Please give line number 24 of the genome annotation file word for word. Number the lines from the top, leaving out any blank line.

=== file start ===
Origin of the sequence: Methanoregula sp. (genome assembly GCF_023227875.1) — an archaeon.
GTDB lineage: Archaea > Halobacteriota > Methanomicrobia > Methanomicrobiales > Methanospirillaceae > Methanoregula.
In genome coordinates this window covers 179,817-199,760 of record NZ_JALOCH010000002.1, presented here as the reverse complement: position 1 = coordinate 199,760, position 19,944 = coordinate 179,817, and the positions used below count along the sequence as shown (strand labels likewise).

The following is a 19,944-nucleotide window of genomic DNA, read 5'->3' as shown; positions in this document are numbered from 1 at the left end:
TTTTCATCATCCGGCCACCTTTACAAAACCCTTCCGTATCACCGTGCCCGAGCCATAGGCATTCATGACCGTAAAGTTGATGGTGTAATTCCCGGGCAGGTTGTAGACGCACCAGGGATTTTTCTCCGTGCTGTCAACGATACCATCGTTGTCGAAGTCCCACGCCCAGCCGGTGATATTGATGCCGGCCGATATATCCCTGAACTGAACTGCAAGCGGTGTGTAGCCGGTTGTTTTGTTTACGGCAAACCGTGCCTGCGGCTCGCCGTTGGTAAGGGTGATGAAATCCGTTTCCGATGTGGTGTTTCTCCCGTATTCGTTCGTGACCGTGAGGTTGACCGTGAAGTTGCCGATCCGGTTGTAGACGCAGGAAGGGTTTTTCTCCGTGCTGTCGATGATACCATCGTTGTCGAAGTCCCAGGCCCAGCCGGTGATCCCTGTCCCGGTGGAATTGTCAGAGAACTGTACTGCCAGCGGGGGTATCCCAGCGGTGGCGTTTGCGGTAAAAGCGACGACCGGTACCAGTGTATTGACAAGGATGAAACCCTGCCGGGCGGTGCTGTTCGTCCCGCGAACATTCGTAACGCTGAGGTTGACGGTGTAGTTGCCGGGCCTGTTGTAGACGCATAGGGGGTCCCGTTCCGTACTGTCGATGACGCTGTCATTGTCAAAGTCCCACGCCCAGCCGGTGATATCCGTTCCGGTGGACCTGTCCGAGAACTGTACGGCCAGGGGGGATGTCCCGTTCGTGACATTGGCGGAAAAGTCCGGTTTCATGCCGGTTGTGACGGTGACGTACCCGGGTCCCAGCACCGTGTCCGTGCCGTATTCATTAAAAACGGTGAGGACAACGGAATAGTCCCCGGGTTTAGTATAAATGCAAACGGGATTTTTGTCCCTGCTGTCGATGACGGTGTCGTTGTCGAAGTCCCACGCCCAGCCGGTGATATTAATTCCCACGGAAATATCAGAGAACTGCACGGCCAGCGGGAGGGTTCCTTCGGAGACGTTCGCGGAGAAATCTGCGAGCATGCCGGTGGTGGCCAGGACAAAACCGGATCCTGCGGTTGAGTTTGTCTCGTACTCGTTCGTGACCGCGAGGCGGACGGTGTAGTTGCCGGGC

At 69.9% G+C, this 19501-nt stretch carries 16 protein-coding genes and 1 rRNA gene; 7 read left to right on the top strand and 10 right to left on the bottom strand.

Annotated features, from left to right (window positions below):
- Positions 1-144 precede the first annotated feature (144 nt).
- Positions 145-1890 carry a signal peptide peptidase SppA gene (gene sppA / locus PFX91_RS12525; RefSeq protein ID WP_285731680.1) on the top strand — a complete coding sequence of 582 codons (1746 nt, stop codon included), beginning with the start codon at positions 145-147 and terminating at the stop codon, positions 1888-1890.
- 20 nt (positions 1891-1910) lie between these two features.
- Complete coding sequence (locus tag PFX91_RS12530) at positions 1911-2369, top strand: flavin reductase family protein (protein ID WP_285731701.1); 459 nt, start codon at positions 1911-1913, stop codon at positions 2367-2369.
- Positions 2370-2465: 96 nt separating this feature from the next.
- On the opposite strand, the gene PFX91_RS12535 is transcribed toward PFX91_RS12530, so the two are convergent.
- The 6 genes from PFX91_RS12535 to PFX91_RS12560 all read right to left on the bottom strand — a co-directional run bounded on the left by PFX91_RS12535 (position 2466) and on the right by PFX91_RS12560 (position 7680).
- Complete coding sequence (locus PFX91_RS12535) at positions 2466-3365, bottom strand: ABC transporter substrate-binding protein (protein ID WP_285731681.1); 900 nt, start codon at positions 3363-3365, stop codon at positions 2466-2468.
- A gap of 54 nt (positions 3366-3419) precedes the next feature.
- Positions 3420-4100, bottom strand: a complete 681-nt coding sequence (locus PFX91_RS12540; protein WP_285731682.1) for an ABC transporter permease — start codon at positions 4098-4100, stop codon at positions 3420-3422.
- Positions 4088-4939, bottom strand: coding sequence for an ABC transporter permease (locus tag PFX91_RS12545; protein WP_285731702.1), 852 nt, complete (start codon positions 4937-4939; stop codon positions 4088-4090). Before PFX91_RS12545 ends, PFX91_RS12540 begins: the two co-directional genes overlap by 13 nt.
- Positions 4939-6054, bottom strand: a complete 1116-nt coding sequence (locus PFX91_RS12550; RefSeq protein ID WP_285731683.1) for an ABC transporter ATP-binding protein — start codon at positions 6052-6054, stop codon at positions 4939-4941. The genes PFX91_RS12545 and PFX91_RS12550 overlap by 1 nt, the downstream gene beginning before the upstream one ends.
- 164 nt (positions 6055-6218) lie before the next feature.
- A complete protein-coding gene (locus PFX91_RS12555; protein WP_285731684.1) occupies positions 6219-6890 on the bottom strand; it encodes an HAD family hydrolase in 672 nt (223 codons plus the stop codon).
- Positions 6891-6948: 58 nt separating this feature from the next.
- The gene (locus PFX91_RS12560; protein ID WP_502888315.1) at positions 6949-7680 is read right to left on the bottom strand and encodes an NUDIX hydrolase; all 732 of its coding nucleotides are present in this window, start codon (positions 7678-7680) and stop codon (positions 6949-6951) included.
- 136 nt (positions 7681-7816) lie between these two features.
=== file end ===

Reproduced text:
- 136 nt (positions 7681-7816) lie between these two features.